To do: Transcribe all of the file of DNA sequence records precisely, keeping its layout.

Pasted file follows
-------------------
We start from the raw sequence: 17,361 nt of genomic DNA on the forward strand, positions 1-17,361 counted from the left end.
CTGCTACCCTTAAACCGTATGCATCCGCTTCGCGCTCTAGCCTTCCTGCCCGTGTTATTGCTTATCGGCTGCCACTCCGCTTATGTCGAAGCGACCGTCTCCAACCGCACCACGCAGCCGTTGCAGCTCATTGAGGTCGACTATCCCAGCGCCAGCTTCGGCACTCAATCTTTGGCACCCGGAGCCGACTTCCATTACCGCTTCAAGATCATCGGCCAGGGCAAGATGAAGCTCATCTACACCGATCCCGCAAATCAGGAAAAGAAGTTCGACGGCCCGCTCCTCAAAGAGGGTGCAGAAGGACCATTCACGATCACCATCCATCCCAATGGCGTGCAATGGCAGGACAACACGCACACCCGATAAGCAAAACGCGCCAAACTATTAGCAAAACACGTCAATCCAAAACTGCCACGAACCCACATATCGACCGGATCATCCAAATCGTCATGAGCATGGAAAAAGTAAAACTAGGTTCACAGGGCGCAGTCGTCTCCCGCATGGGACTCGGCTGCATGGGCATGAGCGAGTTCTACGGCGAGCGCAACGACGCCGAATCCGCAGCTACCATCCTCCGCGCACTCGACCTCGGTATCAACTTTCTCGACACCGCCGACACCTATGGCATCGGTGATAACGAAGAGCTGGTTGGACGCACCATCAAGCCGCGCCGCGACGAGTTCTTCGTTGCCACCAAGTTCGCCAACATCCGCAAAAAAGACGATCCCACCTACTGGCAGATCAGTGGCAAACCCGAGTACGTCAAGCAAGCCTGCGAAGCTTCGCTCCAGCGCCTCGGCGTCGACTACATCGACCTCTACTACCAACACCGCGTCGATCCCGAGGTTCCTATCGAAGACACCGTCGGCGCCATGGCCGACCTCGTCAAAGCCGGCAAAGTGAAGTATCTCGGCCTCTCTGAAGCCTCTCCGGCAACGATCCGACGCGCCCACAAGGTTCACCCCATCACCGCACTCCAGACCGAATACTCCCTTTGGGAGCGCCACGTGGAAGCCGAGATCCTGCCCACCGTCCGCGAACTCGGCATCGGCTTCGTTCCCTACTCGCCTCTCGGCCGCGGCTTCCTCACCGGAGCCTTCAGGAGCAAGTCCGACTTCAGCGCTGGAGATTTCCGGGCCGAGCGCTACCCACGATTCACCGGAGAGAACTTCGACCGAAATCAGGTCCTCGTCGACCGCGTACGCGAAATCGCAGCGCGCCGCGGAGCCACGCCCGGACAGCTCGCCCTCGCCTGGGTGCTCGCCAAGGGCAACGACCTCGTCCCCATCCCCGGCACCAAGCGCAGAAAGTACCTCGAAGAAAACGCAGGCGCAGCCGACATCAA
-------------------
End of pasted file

We start from the raw sequence: 17,361 nt of genomic DNA on the forward strand, positions 1-17,361 counted from the left end.
CTGCTACCCTTAAACCGTATGCATCCGCTTCGCGCTCTAGCCTTCCTGCCCGTGTTATTGCTTATCGGCTGCCACTCCGCTTATGTCGAAGCGACCGTCTCCAACCGCACCACGCAGCCGTTGCAGCTCATTGAGGTCGACTATCCCAGCGCCAGCTTCGGCACTCAATCTTTGGCACCCGGAGCCGACTTCCATTACCGCTTCAAGATCATCGGCCAGGGCAAGATGAAGCTCATCTACACCGATCCCGCAAATCAGGAAAAGAAGTTCGACGGCCCGCTCCTCAAAGAGGGTGCAGAAGGACCATTCACGATCACCATCCATCCCAATGGCGTGCAATGGCAGGACAACACGCACACCCGATAAGCAAAACGCGCCAAACTATTAGCAAAACACGTCAATCCAAAACTGCCACGAACCCACATATCGACCGGATCATCCAAATCGTCATGAGCATGGAAAAAGTAAAACTAGGTTCACAGGGCGCAGTCGTCTCCCGCATGGGACTCGGCTGCATGGGCATGAGCGAGTTCTACGGCGAGCGCAACGACGCCGAATCCGCAGCTACCATCCTCCGCGCACTCGACCTCGGTATCAACTTTCTCGACACCGCCGACACCTATGGCATCGGTGATAACGAAGAGCTGGTTGGACGCACCATCAAGCCGCGCCGCGACGAGTTCTTCGTTGCCACCAAGTTCGCCAACATCCGCAAAAAAGACGATCCCACCTACTGGCAGATCAGTGGCAAACCCGAGTACGTCAAGCAAGCCTGCGAAGCTTCGCTCCAGCGCCTCGGCGTCGACTACATCGACCTCTACTACCAACACCGCGTCGATCCCGAGGTTCCTATCGAAGACACCGTCGGCGCCATGGCCGACCTCGTCAAAGCCGGCAAAGTGAAGTATCTCGGCCTCTCTGAAGCCTCTCCGGCAACGATCCGACGCGCCCACAAGGTTCACCCCATCACCGCACTCCAGACCGAATACTCCCTTTGGGAGCGCCACGTGGAAGCCGAGATCCTGCCCACCGTCCGCGAACTCGGCATCGGCTTCGTTCCCTACTCGCCTCTCGGCCGCGGCTTCCTCACCGGAGCCTTCAGGAGCAAGTCCGACTTCAGCGCTGGAGATTTCCGGGCCGAGCGCTACCCACGATTCACCGGAGAGAACTTCGACCGAAATCAGGTCCTCGTCGACCGCGTACGCGAAATCGCAGCGCGCCGCGGAGCCACGCCCGGACAGCTCGCCCTCGCCTGGGTGCTCGCCAAGGGCAACGACCTCGTCCCCATCCCCGGCACCAAGCGCAGAAAGTACCTCGAAGAAAACGCAGGCGCAGCCGACATCAA